Assembly Leader: No Deal on Marijuana Without Revenue Stream for Impacted Communities
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Assebly Majority Leader Crystal Peoples-Stokes speaking with Karen DeWitt
Assembly Majority Leader Crystal Peoples-Stokes, D-Buffalo
Credit: Chris Nichols

Assembly Majority Leader Crystal Peoples-Stokes, the main sponsor of a bill to legalize marijuana in New York, says she wouldn't support a compromise on the issue that leaves out a dedicated funding stream for communities adversely impacted by the state’s drug laws.

Peoples-Stokes, D-Buffalo, said in an interview to air on New York NOW this weekend that removing that part of the bill would be a deal-breaker for her.

“For me, that’s the reason why I support it. That’s the reason I’d like to see it happen,” Peoples-Stokes said. “If it doesn’t have that component, I can’t be supportive of it.”

That’s one of the main sticking points in the debate between Democrats over how marijuana should be legalized in New York state. Democrats are divided on how the tax revenue from marijuana sales would be used if the drug was legalized in New York.

Gov. Andrew Cuomo has said he also wants to reinvest revenue from marijuana sales back into communities where the state’s drug laws have had a significant impact on families and the economy. But his proposal wouldn’t create a dedicated fund for that purpose.

Cuomo, rather, would like to see revenue from marijuana sales collected by the state and distributed on a case-by-case basis. That would likely include funding for communities, but that choice would ultimately be up to the state under Cuomo’s plan.

Peoples-Stokes said that, at the end of the day, she would expect Cuomo to make a significant investment in communities adversely impacted by the state’s drug laws. But that could be different under a future governor, she said.

“I’ve been talking with him about this for a while,” Peoples-Stokes said. “Because I know Gov. Cuomo, I believe he will do what’s right. But I don’t know who the next governor may be. He, or she, may decide something different.”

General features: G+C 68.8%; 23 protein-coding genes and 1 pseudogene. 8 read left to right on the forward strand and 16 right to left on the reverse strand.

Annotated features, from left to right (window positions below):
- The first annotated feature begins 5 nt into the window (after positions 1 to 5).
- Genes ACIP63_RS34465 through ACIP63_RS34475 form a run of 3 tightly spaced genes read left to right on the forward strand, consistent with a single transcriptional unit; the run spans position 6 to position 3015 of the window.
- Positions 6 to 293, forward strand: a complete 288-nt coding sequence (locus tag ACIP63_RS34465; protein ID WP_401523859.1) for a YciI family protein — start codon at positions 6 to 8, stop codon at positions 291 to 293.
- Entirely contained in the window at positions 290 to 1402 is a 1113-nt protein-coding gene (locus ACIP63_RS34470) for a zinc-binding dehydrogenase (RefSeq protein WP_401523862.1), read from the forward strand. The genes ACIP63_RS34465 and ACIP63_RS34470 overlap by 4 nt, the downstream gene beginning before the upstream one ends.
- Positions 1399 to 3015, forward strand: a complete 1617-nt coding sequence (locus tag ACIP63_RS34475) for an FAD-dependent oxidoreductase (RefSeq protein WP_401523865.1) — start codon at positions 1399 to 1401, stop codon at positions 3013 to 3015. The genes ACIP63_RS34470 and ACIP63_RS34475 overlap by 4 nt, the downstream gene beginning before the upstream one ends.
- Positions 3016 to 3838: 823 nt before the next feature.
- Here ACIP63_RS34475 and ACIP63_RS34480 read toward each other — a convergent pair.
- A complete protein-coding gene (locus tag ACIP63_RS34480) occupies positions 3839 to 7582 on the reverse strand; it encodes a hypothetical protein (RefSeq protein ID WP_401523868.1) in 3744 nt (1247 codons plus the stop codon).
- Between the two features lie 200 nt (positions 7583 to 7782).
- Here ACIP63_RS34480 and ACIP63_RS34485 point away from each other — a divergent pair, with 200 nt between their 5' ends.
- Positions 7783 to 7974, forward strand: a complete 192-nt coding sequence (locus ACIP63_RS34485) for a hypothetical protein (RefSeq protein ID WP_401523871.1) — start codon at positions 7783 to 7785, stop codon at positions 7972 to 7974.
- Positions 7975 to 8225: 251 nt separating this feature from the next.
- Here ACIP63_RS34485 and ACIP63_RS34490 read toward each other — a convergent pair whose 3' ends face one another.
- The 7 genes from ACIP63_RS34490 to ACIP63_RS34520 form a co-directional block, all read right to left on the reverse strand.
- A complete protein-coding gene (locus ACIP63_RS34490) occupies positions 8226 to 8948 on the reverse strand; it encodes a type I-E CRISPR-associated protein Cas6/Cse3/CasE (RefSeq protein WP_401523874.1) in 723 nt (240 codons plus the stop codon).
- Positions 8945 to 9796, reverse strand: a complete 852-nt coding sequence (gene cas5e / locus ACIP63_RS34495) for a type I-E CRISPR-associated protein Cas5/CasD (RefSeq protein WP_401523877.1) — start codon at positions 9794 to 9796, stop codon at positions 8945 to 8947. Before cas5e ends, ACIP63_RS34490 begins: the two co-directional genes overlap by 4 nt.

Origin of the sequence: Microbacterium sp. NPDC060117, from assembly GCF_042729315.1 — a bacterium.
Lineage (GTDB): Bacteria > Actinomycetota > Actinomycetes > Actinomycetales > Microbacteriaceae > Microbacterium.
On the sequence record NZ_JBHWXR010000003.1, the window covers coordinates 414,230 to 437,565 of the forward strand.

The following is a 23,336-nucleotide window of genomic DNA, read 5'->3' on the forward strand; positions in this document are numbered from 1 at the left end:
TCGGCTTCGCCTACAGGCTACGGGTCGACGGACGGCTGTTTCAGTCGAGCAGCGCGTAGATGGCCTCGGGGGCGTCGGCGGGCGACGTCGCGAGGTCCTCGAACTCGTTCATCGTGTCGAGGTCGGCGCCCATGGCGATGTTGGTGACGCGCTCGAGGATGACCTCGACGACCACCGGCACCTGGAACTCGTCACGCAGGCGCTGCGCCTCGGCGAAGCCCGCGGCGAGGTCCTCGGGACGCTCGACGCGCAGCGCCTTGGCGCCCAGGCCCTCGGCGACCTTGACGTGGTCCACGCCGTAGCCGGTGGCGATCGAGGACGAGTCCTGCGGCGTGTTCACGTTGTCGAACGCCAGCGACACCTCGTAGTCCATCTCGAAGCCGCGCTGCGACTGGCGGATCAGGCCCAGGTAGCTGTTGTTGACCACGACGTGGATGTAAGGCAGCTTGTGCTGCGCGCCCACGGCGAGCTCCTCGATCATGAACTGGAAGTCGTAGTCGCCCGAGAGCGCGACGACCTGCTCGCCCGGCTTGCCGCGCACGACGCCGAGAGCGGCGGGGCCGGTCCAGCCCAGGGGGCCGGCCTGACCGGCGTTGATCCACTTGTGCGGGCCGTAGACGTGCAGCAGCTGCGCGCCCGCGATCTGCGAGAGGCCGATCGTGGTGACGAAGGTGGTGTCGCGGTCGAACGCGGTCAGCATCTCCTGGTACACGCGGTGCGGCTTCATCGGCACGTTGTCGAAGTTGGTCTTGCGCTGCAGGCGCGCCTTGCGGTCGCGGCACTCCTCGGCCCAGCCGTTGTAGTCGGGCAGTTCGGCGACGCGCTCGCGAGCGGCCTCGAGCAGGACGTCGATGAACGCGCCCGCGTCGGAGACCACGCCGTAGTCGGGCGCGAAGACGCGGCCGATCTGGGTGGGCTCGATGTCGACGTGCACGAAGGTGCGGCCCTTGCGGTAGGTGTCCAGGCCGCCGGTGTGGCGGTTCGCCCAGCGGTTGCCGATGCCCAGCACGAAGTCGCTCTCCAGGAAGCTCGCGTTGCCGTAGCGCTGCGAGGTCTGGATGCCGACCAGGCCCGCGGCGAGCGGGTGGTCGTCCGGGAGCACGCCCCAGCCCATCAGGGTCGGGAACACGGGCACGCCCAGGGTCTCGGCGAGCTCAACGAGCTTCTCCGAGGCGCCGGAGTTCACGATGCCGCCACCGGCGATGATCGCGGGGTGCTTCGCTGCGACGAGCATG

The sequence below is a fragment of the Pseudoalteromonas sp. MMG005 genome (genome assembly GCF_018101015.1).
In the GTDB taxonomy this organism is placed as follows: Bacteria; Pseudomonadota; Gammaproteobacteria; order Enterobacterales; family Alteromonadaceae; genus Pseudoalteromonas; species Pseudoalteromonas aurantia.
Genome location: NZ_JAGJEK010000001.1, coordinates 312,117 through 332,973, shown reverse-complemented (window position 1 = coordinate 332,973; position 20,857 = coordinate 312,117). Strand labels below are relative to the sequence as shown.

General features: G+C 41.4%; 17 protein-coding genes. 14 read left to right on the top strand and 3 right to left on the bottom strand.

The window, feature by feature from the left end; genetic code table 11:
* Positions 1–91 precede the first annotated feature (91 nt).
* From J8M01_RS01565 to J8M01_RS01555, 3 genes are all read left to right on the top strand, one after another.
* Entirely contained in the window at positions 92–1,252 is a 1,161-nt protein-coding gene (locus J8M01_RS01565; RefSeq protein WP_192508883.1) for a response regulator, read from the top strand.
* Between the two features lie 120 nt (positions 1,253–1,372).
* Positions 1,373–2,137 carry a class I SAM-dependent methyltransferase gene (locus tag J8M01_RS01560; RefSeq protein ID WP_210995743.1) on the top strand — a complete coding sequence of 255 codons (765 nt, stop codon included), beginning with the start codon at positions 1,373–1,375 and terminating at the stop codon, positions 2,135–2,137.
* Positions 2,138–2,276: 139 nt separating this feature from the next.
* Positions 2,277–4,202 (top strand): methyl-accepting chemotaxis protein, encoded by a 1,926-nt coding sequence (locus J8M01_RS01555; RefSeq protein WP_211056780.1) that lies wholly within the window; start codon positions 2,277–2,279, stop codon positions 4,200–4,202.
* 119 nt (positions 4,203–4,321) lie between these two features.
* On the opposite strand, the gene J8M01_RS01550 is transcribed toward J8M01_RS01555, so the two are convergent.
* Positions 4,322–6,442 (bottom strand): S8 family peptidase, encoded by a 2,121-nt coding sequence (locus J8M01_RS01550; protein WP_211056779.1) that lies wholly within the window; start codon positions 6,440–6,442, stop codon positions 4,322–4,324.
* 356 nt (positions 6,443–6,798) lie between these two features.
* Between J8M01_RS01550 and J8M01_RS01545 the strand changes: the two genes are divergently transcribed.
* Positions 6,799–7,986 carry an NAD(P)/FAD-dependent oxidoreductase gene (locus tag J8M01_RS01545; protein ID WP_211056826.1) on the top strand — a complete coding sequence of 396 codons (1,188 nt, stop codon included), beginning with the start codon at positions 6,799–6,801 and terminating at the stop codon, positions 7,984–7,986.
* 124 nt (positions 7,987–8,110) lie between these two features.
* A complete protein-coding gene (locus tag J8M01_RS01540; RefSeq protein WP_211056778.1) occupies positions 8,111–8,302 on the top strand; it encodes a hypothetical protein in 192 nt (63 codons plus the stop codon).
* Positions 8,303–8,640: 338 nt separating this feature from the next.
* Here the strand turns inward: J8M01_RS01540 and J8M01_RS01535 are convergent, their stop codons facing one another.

“We should take care of it in statute because we know it’s the right thing to do,” she continued.

Lawmakers have four weeks to agree on a final bill to legalize marijuana if they want to do it as part of this year’s state budget. The spending plan is due at the end of March.

Cuomo has predicted that legalization won’t happen this year if it’s not included as part of the state budget. He said the same thing last year — and he was right. Democrats couldn’t agree on a bill to legalize the drug during the second half of last year’s session.

At the same time, Cuomo has said he’s planning to take a trip to a handful of other states at some point over the next month to see how they legalized the drug, and what problems they ran into after the fact. Timing on that trip hasn’t been announced.

Peoples-Stokes said she wasn’t invited along for the ride, but Cuomo said Friday he planned to invite Assembly Speaker Carl Heastie, D-Bronx and Senate Majority Leader Andrea Stewart-Cousins. Peoples-Stokes said she’s “glad” Cuomo’s going on the tour.

“I’m glad he’s doing that,” Peoples-Stokes said. “In fact I think it will be very informative for him because what he’ll see is that we in New York have an opportunity to not only say we’re the most progressive state — we can take action.”

Members of law enforcement have been resistant toward efforts to legalize marijuana, saying there’s no mainstream way to test for the drug. That could be a problem for officers who suspect someone of driving while intoxicated.

Peoples-Stokes, and other Democrats, have said they plan to address those concerns as part of a final deal on marijuana. That’s something they’ll have to work out over the next month.

Cuomo will meet with Heastie and Stewart-Cousins over the next four weeks to negotiate a final state budget, which is due at midnight on April 1.